The Contracts for Difference (CfD) scheme, which will support up to 12 GW of renewable electricity generation capacity, has entered its fourth allocation phase.
As part of the government's renewable energy auction system, the support program will provide GBP 285 million every year to low-carbon electricity projects.
This is the largest round in the scheme, with more capacity being awarded than in the previous three rounds combined.
Applications will be accepted until January 14, 2022, with final results expected in the spring-summer of that year. CfDs with a 15-year term are available under the scheme.
The overall support is divided into three pools, with a budget pool of GBP 200 million per year set for for offshore wind projects.
GBP 75 million will be allocated to less-established renewables, including GBP 24 million set aside for floating wind projects and GBP 20 million for tidal stream plans.
The remaining pool will provide GBP 10 million in funding for proven technologies like onshore wind and solar, which were previously excluded from the scheme.
This fund will support up to 5 GW of capacity, with a 3.5 GW limit on combined onshore wind and solar photovoltaic (PV) technologies.
For new technologies like offshore wind, there will be no capacity cap.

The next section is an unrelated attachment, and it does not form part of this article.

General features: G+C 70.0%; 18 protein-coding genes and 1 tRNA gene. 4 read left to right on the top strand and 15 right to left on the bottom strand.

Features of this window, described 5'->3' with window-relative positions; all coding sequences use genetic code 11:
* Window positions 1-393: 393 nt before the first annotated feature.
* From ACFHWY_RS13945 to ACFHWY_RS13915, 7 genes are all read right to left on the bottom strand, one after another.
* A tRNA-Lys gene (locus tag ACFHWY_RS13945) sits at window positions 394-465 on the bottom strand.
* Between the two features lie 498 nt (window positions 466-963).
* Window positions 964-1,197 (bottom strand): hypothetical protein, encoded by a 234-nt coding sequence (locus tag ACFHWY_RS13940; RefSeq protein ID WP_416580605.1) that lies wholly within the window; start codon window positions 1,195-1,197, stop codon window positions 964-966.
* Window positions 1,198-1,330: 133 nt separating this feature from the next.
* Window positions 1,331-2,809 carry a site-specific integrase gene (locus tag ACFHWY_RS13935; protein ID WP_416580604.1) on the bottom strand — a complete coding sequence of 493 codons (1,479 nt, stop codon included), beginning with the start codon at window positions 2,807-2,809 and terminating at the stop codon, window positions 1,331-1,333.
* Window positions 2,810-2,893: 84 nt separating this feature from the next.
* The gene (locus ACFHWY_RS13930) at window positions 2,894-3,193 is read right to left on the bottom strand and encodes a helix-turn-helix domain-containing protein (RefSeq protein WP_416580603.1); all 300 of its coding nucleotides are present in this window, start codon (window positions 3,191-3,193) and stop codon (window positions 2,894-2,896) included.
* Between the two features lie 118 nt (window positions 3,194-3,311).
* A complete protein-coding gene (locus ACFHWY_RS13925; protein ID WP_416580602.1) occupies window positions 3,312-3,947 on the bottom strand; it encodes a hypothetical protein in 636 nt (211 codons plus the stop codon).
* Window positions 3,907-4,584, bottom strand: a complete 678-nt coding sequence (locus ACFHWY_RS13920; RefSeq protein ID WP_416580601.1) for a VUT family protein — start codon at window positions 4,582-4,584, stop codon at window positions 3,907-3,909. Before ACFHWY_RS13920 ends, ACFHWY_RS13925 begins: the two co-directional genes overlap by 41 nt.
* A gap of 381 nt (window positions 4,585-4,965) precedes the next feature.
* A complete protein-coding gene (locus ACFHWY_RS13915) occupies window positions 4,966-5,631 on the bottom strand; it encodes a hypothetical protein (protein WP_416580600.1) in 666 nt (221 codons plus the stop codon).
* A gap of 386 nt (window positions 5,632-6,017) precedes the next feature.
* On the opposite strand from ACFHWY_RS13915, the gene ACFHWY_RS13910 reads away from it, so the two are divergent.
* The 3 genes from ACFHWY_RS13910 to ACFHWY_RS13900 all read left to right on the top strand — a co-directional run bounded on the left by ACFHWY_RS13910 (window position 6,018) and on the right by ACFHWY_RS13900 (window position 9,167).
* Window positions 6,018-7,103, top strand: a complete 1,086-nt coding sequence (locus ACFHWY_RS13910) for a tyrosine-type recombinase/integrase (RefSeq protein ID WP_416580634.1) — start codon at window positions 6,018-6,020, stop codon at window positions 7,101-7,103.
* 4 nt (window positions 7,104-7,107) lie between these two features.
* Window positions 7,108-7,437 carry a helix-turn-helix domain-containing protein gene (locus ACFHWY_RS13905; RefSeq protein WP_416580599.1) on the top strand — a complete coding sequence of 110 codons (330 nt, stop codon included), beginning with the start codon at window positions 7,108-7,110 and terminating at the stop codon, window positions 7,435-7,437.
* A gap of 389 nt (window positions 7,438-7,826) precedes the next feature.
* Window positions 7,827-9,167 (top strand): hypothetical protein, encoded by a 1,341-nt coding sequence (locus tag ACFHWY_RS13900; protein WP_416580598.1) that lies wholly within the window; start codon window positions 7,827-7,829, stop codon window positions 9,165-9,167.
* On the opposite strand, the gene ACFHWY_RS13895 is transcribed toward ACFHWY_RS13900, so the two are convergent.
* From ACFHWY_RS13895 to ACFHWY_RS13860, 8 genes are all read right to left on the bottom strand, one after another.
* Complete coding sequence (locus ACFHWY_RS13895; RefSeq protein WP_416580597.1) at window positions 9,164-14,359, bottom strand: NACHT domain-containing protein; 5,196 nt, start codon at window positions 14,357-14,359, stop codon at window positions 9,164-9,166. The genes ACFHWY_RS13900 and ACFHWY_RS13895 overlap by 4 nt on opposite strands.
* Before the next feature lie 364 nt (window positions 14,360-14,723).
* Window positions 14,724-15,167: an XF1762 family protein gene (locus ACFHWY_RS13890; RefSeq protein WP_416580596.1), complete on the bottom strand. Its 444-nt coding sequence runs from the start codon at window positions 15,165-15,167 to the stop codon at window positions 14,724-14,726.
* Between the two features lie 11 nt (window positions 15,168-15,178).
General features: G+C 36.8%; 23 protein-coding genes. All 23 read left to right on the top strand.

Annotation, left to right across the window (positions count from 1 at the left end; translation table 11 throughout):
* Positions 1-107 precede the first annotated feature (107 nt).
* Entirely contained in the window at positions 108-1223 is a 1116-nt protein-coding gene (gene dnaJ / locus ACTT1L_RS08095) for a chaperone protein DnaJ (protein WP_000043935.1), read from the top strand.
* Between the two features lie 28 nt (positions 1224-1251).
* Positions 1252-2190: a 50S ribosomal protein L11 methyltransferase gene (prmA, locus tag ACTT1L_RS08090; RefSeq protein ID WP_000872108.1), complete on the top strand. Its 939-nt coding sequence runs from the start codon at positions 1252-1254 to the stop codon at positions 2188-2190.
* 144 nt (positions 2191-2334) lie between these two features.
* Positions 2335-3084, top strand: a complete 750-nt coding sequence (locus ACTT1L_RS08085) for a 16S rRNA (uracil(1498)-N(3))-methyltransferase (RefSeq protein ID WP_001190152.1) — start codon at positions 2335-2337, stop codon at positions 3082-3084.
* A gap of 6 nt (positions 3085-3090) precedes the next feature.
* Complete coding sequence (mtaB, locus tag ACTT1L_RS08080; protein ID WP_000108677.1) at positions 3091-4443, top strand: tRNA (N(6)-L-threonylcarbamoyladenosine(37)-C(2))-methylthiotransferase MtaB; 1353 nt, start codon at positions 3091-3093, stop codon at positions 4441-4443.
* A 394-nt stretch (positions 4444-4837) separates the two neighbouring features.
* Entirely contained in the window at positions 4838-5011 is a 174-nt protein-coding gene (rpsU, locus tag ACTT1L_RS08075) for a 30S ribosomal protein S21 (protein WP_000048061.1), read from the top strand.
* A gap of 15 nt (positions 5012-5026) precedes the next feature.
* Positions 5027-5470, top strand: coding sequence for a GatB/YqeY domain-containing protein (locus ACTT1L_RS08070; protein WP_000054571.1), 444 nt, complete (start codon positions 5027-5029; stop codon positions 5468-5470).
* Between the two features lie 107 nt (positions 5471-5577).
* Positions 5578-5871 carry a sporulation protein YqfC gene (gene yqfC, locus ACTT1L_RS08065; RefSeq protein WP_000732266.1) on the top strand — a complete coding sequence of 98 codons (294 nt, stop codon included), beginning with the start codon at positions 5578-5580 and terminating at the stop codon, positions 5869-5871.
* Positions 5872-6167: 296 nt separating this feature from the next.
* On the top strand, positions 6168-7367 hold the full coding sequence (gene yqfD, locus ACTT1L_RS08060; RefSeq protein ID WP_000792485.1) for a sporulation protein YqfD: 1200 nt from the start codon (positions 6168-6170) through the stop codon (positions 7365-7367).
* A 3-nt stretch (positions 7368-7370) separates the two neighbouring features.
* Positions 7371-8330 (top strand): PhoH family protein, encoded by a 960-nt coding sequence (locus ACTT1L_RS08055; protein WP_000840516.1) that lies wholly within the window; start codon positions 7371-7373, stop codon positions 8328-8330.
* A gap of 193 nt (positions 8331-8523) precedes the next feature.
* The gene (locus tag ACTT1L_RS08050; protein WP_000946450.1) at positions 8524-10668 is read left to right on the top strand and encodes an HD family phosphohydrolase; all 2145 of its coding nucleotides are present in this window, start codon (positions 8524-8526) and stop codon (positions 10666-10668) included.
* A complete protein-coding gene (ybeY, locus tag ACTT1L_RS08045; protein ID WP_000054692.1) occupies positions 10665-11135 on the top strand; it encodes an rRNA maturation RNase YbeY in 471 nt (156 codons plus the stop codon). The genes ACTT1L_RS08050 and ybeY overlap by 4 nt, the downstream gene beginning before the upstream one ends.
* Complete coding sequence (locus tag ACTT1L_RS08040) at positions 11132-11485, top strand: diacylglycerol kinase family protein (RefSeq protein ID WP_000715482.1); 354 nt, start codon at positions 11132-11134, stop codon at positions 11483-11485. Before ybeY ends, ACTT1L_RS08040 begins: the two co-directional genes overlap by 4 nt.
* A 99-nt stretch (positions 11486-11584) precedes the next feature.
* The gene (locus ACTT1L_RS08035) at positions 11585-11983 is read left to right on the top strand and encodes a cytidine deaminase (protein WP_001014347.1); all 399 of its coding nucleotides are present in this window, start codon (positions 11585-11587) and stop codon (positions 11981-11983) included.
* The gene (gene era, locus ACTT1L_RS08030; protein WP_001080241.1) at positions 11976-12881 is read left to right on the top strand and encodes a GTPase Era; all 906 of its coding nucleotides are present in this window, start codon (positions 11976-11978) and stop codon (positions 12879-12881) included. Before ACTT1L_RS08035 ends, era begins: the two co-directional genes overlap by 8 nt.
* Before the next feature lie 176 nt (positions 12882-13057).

In keeping with the country's 2050 net-zero target and attempts to increase the resilience and independence of its energy system, Round 4 is accessible to a broader range of technologies.
The CfD plan allows for cost reductions, such as in offshore wind, where prices fell by nearly 65 percent between 2015 and 2019.
The offshore wind capacity projected to be supplied as a result of the new round, according to official estimates, could power nearly 8 million homes.
The computation is based on a 7 GW offshore wind pipeline that has been approved.
By 2030, the United Kingdom hopes to have 40 GW of offshore wind turbines, with 1 GW coming from floating wind farms.
CfD auction rounds have so far resulted in the approval of 13 GW of offshore wind and 16 GW of new renewable energy projects.